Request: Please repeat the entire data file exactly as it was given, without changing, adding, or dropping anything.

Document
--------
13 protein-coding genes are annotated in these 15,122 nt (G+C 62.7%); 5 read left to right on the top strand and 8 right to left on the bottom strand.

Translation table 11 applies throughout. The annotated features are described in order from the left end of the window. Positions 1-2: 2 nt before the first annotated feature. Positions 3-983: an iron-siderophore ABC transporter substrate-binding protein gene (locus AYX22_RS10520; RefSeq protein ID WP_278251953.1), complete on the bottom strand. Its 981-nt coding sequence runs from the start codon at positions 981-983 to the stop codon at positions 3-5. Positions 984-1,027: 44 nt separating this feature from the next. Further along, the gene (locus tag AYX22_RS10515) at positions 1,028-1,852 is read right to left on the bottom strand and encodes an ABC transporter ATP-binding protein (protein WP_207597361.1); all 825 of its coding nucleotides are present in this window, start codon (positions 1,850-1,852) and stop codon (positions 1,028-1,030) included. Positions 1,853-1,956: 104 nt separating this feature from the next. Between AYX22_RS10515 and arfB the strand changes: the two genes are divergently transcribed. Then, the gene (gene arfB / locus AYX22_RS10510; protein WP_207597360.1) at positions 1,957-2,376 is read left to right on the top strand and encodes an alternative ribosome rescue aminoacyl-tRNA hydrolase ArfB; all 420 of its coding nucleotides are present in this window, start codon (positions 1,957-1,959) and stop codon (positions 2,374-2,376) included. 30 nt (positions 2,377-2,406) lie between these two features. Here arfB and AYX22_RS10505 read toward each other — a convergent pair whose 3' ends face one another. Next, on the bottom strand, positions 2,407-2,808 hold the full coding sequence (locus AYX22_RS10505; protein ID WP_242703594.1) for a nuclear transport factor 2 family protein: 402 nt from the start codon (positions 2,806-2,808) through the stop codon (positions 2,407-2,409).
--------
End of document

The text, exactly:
13 protein-coding genes are annotated in these 15,122 nt (G+C 62.7%); 5 read left to right on the top strand and 8 right to left on the bottom strand.

Translation table 11 applies throughout. The annotated features are described in order from the left end of the window. Positions 1-2: 2 nt before the first annotated feature. Positions 3-983: an iron-siderophore ABC transporter substrate-binding protein gene (locus AYX22_RS10520; RefSeq protein ID WP_278251953.1), complete on the bottom strand. Its 981-nt coding sequence runs from the start codon at positions 981-983 to the stop codon at positions 3-5. Positions 984-1,027: 44 nt separating this feature from the next. Further along, the gene (locus tag AYX22_RS10515) at positions 1,028-1,852 is read right to left on the bottom strand and encodes an ABC transporter ATP-binding protein (protein WP_207597361.1); all 825 of its coding nucleotides are present in this window, start codon (positions 1,850-1,852) and stop codon (positions 1,028-1,030) included. Positions 1,853-1,956: 104 nt separating this feature from the next. Between AYX22_RS10515 and arfB the strand changes: the two genes are divergently transcribed. Then, the gene (gene arfB / locus AYX22_RS10510; protein WP_207597360.1) at positions 1,957-2,376 is read left to right on the top strand and encodes an alternative ribosome rescue aminoacyl-tRNA hydrolase ArfB; all 420 of its coding nucleotides are present in this window, start codon (positions 1,957-1,959) and stop codon (positions 2,374-2,376) included. 30 nt (positions 2,377-2,406) lie between these two features. Here arfB and AYX22_RS10505 read toward each other — a convergent pair whose 3' ends face one another. Next, on the bottom strand, positions 2,407-2,808 hold the full coding sequence (locus AYX22_RS10505; protein ID WP_242703594.1) for a nuclear transport factor 2 family protein: 402 nt from the start codon (positions 2,806-2,808) through the stop codon (positions 2,407-2,409).